gree of elegance suited to the high Vol. VI. No. XXXVI.


rank of the possessor, and are adorn- || royal demesne granted by King Eded with a superb collection of paint gar in the year 961 to the priory of ings of the old masters, formed en- | St. Swithin at Winchester, the metirely under the superintendence of tropolis of the West Saxons. It the present duke. Many of these continued in the possession of that gems were purchased from the monastery until the dissolution, when Besborough and Orleans galleries. it became the property of the family Amongst the most conspicuous for || of Clerk. In the reign of Elizabeth value and excellence are the follow- it was in the possession of Thomas, ing: The Centurion Cornelius, by || the son of Sir Giles Brydges, Knt. Rembrandt; Shipping and Build-brother of the first Lord Chandos: ings, Claude; his own Portrait, Ra- from him the estate lineally descendphael; a Family Head, Rubens; Pored to George Rodney Brydges, Esq. traits of Sir John Brydges, the first || who died in 1751, and left his large Lord Chandos of that family, and estates, of which Avington formed a Erasmus, Holbein; Venus teaching | part, to James third Duke of ChanCupid, Correggio; the Virgin and dos, who married the sister of Sir Christ, Guido; the Holy Family, Richard Gamon, Bart. M. P. for Albert Durer; the Angel departing Winchester, and had an only child, from Tobit and his Family, Rem- | Anna Eliza, to whom the present brandt; besides many other equally | Duke of Buckingham and Chandos, valuable productions of the art. then Earl Temple, was married in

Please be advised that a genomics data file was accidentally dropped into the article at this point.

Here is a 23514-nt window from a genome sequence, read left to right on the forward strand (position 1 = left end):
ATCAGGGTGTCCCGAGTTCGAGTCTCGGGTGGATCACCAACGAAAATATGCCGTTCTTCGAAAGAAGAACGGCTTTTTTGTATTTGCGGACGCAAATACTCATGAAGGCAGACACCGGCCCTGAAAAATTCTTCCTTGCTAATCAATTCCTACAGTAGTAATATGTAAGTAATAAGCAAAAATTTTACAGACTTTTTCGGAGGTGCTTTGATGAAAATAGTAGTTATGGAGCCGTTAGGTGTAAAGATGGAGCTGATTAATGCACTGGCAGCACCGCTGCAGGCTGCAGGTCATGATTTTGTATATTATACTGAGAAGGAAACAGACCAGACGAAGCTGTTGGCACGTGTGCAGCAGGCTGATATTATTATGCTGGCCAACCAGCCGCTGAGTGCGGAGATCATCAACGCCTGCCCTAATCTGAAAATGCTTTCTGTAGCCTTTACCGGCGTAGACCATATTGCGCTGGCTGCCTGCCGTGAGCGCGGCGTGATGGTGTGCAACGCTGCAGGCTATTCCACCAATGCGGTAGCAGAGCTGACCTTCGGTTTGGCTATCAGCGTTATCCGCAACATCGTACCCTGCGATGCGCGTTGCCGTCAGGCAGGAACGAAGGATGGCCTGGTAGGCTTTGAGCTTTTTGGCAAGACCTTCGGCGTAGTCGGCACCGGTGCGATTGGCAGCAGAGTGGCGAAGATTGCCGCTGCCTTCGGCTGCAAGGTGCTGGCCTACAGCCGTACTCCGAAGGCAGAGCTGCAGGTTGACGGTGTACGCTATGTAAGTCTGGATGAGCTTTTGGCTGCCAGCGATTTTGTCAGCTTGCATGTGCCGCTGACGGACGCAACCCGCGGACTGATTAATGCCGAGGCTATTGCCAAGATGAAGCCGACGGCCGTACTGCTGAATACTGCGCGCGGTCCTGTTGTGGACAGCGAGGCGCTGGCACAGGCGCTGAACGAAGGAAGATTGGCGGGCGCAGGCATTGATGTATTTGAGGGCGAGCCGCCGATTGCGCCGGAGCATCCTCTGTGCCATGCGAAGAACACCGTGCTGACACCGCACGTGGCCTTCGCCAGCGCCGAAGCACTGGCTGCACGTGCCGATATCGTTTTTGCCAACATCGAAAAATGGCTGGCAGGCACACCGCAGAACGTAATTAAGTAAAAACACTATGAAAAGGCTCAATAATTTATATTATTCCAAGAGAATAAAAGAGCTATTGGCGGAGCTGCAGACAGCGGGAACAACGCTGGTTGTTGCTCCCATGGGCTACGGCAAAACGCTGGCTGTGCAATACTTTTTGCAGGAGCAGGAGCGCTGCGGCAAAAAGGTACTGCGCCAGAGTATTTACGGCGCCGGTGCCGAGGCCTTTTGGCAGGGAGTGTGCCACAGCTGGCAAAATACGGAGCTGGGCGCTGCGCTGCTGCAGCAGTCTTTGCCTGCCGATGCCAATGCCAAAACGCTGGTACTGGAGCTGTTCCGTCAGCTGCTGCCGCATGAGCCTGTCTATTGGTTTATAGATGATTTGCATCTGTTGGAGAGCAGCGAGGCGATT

This manor in early deeds is called || 1796. Abyngton, and was a part of the ||

from Tobit and many other equally then Earl Temp


THE SEAT OF ADMIRAL SIR CHARLES OGLE, BART. This beautiful rural residence has immediately leads to the grand stairbeen lately constructed for the pre-case. sent proprietor, under the superin- The view from the house includes tendence of Robert Smirke, Esq. an extensive range of undulated counwhose design for the mansion pos- | try, St. Catherine's and Magdalen sesses every necessary convenience, Hill, places of considerable note as combined with a display of taste and connected with the most interesting judgment, which reflect great credit period of our early history. Winupon the architect.

| chester is seen in the distance, with The building is of modern archi a distinct view of the cathedral and tecture, consisting of a centre or college, the towers of which rise conprincipal part, with two wings, sur-spicuously above the surrounding mounted by balustrades, which give buildings. considerable effect to the centre The palace of Charles, built by building. A suite of apartments, of Sir Christopher Wren, is also in great convenience of arrangement view; it is now used as a barrack, and of noble proportion, are con- and was the place of confinement for nected with a spacious hall, which French prisoners during the late war.